By Kul Chandra Gautam
The May 18, 1980, Gwangju Democratization Movement occupies a special place in the annals of the world's great uprisings against authoritarianism and for democracy.
It was the culmination of a series of mass protests all over South Korea against the repressive military regime of General Chun Doo-hwan who had come to power through a coup d'etat and imposed martial law to suppress any opposition.
Over 100,000 citizens of Gwangju City rose up demanding democracy, labor rights and freedom of the press.
The Chun regime unleashed a bloodbath to suppress the uprising, calling it a Communist-inspired rebellion, instigated by Kim Dae-Jung, who later went on to become Korea's president and won the Nobel Peace Prize.
Hundreds of protestors were killed and went missing. Thousands were wounded and arrested. Kim and many others were jailed and harshly punished.
Although the uprising was brutally suppressed at the time, it dented the legitimacy of the military regime, and paved the way for subsequent popular movements that eventually brought democracy to South Korea.
The Gwangju Democratization Movement has had a profound impact on Korean politics and history. It has become a symbol and a marker of people's struggle against authoritarian regimes around the world.
To commemorate the spirit of this historic movement the people of Gwangju established an international human rights award to honor individuals, groups or institutions in Korea and abroad that have contributed to promoting and advancing human rights, democracy and peace.
Recipients of this prestigious award have included East Timor's freedom fighter, and later President Xanana Gusmao, the Burmese democracy icon Aung San Suu Kyi, and many other dedicated human rights defenders, student leaders and labor rights activists.
The 2010 Gwangju Prize for Human Rights Award winner is Sushil Pyakurel of Nepal.
As the Gwangju people's uprising was unfolding in Korea, four thousand kilometers away, in a small hamlet in southern Nepal, Pyakurel, a young school teacher and political activist was involved in an underground people's struggle for democracy and human rights.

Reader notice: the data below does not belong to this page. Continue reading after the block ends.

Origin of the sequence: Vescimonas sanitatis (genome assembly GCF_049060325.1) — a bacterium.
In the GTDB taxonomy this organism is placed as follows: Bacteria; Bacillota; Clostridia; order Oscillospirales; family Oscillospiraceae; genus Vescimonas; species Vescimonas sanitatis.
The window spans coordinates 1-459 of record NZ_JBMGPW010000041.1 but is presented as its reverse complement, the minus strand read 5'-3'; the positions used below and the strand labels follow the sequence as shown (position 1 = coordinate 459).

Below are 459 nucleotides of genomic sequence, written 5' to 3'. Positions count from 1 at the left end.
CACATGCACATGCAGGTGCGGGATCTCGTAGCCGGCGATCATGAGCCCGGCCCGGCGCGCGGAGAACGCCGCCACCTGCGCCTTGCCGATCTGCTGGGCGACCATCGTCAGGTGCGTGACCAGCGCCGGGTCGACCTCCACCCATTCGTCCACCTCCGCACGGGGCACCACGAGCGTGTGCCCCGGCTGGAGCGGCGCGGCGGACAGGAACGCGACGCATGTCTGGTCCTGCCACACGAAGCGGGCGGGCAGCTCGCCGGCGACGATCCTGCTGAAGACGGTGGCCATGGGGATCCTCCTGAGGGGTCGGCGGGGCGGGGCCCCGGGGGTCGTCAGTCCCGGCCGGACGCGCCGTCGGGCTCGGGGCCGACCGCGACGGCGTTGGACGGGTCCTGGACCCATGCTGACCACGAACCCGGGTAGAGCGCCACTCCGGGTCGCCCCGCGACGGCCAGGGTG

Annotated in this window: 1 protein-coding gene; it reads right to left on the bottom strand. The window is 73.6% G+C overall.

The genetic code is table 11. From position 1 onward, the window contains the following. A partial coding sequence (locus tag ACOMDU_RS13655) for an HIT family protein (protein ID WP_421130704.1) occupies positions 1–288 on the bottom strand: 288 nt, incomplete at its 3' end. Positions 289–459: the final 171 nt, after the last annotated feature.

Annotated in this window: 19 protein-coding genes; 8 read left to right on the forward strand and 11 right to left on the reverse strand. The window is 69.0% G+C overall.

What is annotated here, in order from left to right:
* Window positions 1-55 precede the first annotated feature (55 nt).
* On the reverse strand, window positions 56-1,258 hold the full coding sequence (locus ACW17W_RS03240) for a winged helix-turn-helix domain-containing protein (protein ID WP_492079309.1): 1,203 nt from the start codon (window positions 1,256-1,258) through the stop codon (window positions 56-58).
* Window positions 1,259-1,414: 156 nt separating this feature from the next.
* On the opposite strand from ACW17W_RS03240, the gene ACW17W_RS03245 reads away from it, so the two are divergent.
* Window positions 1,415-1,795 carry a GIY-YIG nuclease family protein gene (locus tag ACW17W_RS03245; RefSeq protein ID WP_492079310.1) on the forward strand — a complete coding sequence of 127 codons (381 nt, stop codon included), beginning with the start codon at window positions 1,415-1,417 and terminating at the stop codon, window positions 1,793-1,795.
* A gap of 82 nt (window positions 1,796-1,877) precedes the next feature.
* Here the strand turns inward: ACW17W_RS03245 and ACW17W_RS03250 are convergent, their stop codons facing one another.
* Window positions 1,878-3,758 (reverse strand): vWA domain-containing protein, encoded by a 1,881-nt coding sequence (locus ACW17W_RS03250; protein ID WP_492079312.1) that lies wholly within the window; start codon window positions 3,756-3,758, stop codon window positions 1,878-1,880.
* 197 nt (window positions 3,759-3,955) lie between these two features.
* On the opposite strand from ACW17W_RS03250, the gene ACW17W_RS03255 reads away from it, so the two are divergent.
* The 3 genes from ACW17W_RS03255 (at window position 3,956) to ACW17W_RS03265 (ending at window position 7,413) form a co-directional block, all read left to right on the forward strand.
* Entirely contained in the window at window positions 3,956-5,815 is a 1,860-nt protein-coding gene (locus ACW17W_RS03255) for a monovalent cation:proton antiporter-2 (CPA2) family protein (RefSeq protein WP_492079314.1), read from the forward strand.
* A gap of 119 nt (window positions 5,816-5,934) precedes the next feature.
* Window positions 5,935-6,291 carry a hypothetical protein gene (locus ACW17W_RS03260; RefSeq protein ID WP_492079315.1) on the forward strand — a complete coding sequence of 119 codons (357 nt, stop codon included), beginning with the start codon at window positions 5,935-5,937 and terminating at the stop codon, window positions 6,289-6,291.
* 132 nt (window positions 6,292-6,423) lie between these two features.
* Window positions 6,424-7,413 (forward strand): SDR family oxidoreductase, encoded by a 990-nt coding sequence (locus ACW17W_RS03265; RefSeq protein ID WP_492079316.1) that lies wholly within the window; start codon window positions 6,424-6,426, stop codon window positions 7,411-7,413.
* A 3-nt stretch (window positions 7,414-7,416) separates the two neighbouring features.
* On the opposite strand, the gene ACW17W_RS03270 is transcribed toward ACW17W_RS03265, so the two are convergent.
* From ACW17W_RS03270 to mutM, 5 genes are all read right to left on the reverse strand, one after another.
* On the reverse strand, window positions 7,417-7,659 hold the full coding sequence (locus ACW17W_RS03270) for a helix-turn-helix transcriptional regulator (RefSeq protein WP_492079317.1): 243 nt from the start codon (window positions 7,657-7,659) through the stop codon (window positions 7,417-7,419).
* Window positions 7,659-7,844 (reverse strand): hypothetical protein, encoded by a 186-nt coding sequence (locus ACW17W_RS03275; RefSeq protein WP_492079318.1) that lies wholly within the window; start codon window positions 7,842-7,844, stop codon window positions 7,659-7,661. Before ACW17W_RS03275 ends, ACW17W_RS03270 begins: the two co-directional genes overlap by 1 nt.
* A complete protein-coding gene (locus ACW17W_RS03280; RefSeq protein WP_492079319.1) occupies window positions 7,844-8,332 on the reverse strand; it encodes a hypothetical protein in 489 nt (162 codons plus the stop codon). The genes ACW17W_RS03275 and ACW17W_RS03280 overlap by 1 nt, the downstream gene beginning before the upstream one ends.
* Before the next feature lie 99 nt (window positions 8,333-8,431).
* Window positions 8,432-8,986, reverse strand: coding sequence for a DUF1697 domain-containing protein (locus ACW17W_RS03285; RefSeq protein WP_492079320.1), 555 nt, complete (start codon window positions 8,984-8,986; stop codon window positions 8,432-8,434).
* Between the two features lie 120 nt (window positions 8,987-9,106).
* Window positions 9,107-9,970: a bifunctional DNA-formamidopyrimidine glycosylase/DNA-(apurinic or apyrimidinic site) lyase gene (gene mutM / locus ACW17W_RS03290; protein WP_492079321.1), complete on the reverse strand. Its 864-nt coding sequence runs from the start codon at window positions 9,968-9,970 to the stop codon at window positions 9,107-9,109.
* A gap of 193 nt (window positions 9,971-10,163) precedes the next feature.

Nepal too was under an authoritarian regime at that time. And while Pyakurel had never heard of Gwangju in those days, the spirit of Gwangju drove much of his work and activism.
Like their South Korean counterparts, the Nepalese too overthrew their authoritarian regime through a people's movement in 1990 and instituted multiparty democracy.
Pyakurel was a foot-soldier of that movement, and went on to establish Nepal's largest and most eminent civil society human rights organization, the Informal Sector Service Center (INSEC).
During his over three decades-long civic activism, he founded the Forum for the Protection of Human Rights, became a commissioner of Nepal's National Human Rights Commission and is currently president of the Accountability Watch Committee, Nepal and a member of the Dialogue Group for the Constituent Assembly.
In the course of his long and impressive career, Pyakurel played a crucial role in encouraging international pressure against the then royal regime of Nepal, including in the establishment of the U.N. Office of High Commissioner for Human Rights in Nepal.
Collaborating with some of Nepal's most prominent citizens and celebrities, he is actively involved in a ``Rollback Violence'' campaign.
Such a campaign is badly needed, as Nepal is currently reeling under a wave of violence with widespread criminalization of politics and politicization of criminal activities.
The multiparty democracy that Pyakurel and others helped institute after the 1990 people's movement in Nepal was short-lived.
In the mid-1990s, a group of extremist young revolutionaries carrying the banner of the Communist Party of Nepal (Maoist), waged a civil war to overthrow the parliamentary democracy and institute a ``people's democratic republic'' sounding very much like the North Korean ``juche'' model.
The Maoist rebellion led to the re-emergence of an authoritarian royal regime that unleashed counter-revolutionary violence.
This orgy of violence and counter-violence resulted in over 15,000 people killed; hundreds of thousands wounded, disabled and/or displaced; Nepal's fragile economy, infrastructure and social fabric was in tatters.
A second people's movement was launched in 2006 to end this new civil war and to establish a more progressive, republican democracy.
Sushil Pyakurel was active again in this movement. The new-found democracy is still fragile, the peace process is still incomplete, and human rights are still insecure.
The spirit of Gwangju is still relevant in Nepal. The honor of the Gwangju Prize for Human Rights Award conferred on Pyakurel will be a shot in the arm for all those Nepalis who continue to struggle for genuine democracy and human rights, as well as social progress and economic prosperity, rather than the chimera of the DPRK-style juche.
Nepal and Korea enjoy good friendship and growing personal contact. The spirit of Gwangju will bind them even more closely.
Kul Chandra Gautam is a former deputy executive director of UNICEF and assistant secretary-general of the United Nations. He can be reached at email@example.com and www.kulgautam.org.